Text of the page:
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Qualifying Religion: The Role of Plural Identities for Educational Production

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Listed:
  • Boppart, Timo

    () (University of Zurich)

  • Falkinger, Josef

    () (University of Zurich)

  • Grossmann, Volker

    () (University of Fribourg)

  • Woitek, Ulrich

    () (University of Zurich)

  • Wüthrich, Gabriela

    () (University of Zurich)

Abstract

This paper examines the role of religious denomination for human capital formation. We employ a unique data set which covers, inter alia, information on numerous measures of school inputs in 169 Swiss districts for the years 1871/72, 1881/82 and 1894/95, marks from pedagogical examinations of conscripts (1875-1903), and results from political referenda to capture conservative or progressive values in addition to the cultural characteristics language and religion. Catholic districts show on average significantly lower educational performance than Protestant districts. However, accounting for other sociocultural characteristics qualifies the role of religion for educational production. The evidence suggests that Catholicism is harmful only in a conservative milieu. We also exploit information on absenteeism of pupils from school to separate provision of schooling from use of schooling.

Suggested Citation

  • Boppart, Timo & Falkinger, Josef & Grossmann, Volker & Woitek, Ulrich & Wüthrich, Gabriela, 2008. "Qualifying Religion: The Role of Plural Identities for Educational Production," IZA Discussion Papers 3408, Institute for the Study of Labor (IZA).
  • Handle: RePEc:iza:izadps:dp3408
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    Cited by:

    1. Saleh, Mohamed, 2013. "On the Road to Heaven: Taxation, Conversions, and the Coptic-Muslim Socioeconomic Gap in Medieval Egypt," TSE Working Papers 13-428, Toulouse School of Economics (TSE), revised Nov 2017.
    2. Schaltegger, Christoph A. & Torgler, Benno, 2010. "Work ethic, Protestantism, and human capital," Economics Letters, Elsevier, vol. 107(2), pages 99-101, May.
    3. Davide Cantoni, 2012. "Adopting a New Religion: the Case of Protestantism in 16th Century Germany," Economic Journal, Royal Economic Society, vol. 122(560), pages 502-531, May.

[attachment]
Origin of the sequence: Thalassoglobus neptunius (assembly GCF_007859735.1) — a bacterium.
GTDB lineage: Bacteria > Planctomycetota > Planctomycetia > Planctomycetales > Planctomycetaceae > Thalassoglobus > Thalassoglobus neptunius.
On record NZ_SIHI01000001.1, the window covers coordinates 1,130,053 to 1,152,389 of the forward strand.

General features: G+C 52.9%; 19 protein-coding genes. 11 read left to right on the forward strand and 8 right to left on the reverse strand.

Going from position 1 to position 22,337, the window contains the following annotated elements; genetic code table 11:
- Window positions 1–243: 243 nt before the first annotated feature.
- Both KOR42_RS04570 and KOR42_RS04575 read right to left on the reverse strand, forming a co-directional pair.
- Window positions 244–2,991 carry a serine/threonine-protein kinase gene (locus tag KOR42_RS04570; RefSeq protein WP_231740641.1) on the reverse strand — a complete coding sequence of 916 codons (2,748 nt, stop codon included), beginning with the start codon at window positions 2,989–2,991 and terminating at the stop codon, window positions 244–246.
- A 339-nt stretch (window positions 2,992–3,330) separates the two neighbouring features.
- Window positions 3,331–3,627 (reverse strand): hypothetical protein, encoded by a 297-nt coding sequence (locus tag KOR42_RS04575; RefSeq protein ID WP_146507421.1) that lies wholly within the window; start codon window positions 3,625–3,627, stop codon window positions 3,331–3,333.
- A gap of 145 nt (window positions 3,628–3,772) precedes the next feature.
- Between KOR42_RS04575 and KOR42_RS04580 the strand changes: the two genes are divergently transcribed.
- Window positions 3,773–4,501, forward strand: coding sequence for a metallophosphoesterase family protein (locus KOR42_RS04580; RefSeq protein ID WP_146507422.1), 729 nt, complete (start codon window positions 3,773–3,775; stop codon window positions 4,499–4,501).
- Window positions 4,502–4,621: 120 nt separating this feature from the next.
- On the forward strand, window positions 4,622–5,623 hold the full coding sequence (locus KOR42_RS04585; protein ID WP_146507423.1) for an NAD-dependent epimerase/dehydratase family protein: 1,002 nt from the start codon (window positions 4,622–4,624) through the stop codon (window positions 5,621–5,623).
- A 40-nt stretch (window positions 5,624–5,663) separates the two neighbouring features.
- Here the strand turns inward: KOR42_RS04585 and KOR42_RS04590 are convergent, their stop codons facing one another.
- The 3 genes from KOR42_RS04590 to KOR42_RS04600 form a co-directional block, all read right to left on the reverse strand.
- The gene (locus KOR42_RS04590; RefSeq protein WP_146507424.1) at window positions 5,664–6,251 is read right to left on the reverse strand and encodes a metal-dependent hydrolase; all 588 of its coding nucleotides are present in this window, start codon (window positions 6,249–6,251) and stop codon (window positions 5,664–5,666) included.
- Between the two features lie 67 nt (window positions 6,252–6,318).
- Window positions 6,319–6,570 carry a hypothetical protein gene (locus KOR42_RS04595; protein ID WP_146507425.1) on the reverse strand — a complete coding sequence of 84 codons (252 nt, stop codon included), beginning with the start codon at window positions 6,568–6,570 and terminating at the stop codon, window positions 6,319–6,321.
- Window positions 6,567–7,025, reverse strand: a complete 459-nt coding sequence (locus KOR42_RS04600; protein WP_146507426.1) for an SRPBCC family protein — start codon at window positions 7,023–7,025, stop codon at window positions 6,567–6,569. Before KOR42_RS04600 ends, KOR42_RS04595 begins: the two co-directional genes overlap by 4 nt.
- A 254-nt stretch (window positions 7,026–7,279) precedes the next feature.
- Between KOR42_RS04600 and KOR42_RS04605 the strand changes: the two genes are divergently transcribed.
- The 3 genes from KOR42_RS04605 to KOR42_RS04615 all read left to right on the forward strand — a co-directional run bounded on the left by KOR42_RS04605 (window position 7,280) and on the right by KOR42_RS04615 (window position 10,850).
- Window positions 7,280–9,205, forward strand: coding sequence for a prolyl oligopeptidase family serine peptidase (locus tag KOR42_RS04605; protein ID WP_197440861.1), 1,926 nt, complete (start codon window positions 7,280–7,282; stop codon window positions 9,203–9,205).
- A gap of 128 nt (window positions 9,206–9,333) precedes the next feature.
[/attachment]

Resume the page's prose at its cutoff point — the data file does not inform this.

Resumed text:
4. Maryam Dilmaghani, 2012. "Global financial crisis: dharmic transgressions and solutions," International Journal of Social Economics, Emerald Group Publishing, vol. 39(1), pages 55-80, January.
    5. Christoph A. Schaltegger & Benno Torgler, 2009. "Was Weber Wrong? A Human Capital Theory of Protestant Economic History: A Comment on Becker and Woessmann," School of Economics and Finance Discussion Papers and Working Papers Series 248, School of Economics and Finance, Queensland University of Technology.
    6. Janine Höhener & Christoph A. Schaltegger, 2012. "Religionsökonomie: eine Übersicht," CREMA Working Paper Series 2012-08, Center for Research in Economics, Management and the Arts (CREMA).
    7. Ludger Wößmann, 2010. "Die Bedeutung von Religion für die Bildung: Eine wirtschaftshistorische Forschungsagenda anhand preußischer Kreisdaten, Teil 1," ifo Schnelldienst, ifo Institute - Leibniz Institute for Economic Research at the University of Munich, vol. 63(23), pages 25-32, December.
    8. Kiesel, Konstantin & Noth, Felix, 2016. "When Debt spells Sin: Does Religiosity guard against Over-Indebtedness?," Annual Conference 2016 (Augsburg): Demographic Change 145774, Verein für Socialpolitik / German Economic Association.
    9. Christoph Basten & Frank Betz, 2012. "Beyond Work Ethic," KOF Working papers 12-309, KOF Swiss Economic Institute, ETH Zurich.

    More about this item

    Keywords

    educational production; plural identity; religious denomination; school inputs; culture;

    JEL classification:

    • I20 - Health, Education, and Welfare - - Education - - - General
    • H52 - Public Economics - - National Government Expenditures and Related Policies - - - Government Expenditures and Education
    • O10 - Economic Development, Innovation, Technological Change, and Growth - - Economic Development - - - General
    • N33 - Economic History - - Labor and Consumers, Demography, Education, Health, Welfare, Income, Wealth, Religion, and Philanthropy - - - Europe: Pre-1913

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